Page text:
Well, my new Bodum French press is not perfect. But it is well near.
That being said, I have tried the coffee from various French press sizes. I don’t know why, but coffee tastes better from the larger French press. Those petit 0.35 l French presses just taste different.
What are the alternatives for Bodum French press?
Stainless steel French press
To be honest, the French press made from stainless steel is awesome. You can not break the damn thing even if you try. The slightly bigger price is also not a deal-breaker. The only thing I find annoying with a stainless steel French press is actually two things. First, it retains heat a little too well, so the coffee keeps extracting. Well, you can solve that problem by pouring the coffee into another carafe. The second problem is the slight nuance of metal taste on the tip of my tongue. It’s not that awful, but it spoils the overall experience of coffee drinking. Bodum Caffettiera French Press has a beautiful glass carafe that doesn’t spoil the taste. Also, most certainly will break into thousand pieces if it falls from higher ground.
Plastic French press
It was one of my impulse decisions. I was casually walking down the aisle in one of Estonia’s big grocery shops, and I saw French press on sale. Five euros – a bargain.
All the parts were plastic, except for the rod that was made of Chinesium or something similar. To be honest, coffee didn’t have that awful plastic taste. But after a few brews, I noticed the cross plate was bending. And with more use, it became more bent. Finally, the rod just snapped, as it was made from lousy metal. Well, I got to keep the carafe. It will make a great flowerpot.
Where to get Bodum French press?
So, for the Estonia market, here are your options.
The oficcial Bodum page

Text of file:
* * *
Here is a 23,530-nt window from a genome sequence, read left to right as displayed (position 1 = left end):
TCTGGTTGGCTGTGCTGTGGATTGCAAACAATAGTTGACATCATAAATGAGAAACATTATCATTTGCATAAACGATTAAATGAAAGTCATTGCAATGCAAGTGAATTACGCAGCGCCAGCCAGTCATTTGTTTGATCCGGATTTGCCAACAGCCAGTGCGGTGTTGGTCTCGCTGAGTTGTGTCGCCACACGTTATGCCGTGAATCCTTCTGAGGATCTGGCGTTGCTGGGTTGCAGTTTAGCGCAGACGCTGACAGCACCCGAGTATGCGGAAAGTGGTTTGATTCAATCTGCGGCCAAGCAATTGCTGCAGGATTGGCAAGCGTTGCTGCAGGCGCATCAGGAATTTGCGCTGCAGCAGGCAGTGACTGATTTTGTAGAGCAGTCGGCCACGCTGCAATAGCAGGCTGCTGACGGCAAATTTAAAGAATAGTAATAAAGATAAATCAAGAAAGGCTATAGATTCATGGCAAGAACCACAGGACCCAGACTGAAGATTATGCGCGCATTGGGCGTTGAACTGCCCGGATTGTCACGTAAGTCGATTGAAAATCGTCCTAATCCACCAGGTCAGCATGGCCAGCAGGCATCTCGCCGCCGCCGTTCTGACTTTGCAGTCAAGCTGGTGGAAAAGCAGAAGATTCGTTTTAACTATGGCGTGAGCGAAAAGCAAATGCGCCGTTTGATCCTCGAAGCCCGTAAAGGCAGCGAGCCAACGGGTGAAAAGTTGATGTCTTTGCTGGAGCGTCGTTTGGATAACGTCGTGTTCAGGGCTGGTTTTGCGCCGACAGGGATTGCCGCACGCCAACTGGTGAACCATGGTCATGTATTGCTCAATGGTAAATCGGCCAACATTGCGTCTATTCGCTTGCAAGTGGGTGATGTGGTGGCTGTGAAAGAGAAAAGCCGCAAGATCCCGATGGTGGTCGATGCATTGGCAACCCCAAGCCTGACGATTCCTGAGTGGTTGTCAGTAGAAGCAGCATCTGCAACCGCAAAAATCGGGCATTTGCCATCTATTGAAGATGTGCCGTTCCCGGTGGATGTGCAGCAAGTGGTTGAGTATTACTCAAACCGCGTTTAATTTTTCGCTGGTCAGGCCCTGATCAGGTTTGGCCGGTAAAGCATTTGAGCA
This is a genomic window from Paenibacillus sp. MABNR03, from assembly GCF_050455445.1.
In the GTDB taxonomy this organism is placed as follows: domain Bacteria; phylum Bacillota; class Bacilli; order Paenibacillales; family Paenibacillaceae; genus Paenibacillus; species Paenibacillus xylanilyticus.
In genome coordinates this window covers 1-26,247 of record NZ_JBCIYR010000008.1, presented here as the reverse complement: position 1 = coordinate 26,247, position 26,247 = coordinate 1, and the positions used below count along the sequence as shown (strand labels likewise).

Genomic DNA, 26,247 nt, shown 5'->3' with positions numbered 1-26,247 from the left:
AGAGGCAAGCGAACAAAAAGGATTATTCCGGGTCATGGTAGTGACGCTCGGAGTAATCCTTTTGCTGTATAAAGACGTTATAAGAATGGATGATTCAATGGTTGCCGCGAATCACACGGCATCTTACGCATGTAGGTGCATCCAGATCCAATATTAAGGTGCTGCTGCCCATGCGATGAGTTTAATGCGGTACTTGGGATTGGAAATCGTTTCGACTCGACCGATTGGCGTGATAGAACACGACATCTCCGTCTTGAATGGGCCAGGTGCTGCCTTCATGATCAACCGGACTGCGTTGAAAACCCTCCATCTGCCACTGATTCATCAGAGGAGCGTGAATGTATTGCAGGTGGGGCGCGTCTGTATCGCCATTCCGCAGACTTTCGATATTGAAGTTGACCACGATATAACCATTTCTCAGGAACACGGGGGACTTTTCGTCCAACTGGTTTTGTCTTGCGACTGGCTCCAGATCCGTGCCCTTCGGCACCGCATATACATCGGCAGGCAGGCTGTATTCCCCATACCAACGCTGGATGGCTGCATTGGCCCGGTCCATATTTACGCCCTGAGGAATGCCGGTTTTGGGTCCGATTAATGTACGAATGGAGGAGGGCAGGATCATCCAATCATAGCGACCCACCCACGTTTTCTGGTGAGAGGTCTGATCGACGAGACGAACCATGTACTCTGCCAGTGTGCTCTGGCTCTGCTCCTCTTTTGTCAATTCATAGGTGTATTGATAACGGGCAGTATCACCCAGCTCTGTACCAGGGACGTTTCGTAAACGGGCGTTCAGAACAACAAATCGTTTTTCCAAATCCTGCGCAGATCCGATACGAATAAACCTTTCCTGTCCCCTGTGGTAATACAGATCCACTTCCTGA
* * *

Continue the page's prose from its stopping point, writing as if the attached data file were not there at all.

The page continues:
The first logical step in obtaining your Bodum French press would be going to the official page – Bodum.com. There you will notice two things. First, you can’t get your order shipped to Estonia. No problem, you have a cousin in Finland. Second, you will notice that shipping is free for orders above 50 euros. Otherwise, yeah. The shipping will cost you. You can solve that problem by ordering more stuff from the Bodum page. At the time of writing this article, there was a neat discount. All the Bodum French press makers were discounted, and you could get one for as low as 7.95 €. Of course, those were the small ones, the 0.35.
Yep, not the big American brother, but his European cousin, Amazon.de. The usual choice for Estonians. Of course, go to the official Bodum shop. There you will find a pretty decent choice of Bodum French press models, along with the spare part.
You can also have a genius idea and order a knockoff French press from some of the shady pages. It will also cost you, and because it’s a knockoff, it will most certainly hurt you. You will get a low-class product, that can even do damage to your health. Don’t use knockoffs.
Personally, I like asking baristas questions. The trick is to find the barista that enjoys the coffee-making, not a cringey kid who spends most of the time on his iPhone. If you find a barista who works with a smile, ask him where he gets his equipment. You will usually get more honest answers and more fair deals than all these dropshipping mumbo-jumbo. Of course, the Estonia Coffee team will continue with articles, guides, and how-tos.
And of course, visit your local coffee shop. You might get surprised how some of them have such a good choice of coffee equipment.
The last sip
Look, Ma. I am writing about things I love. And I love coffee. I love smelling it, making it, and writing about it. Mostly, I like drinking it and trying new roasts, new brewing methods, and new coffee places in Estonia. This Bodum Caffettiera French Press review was a result of one beautiful coincidence.
But we won’t stop there. It is just the start of our story. If you want to be a part of our story and make it even better, contact us. We’d like to hear your thoughts.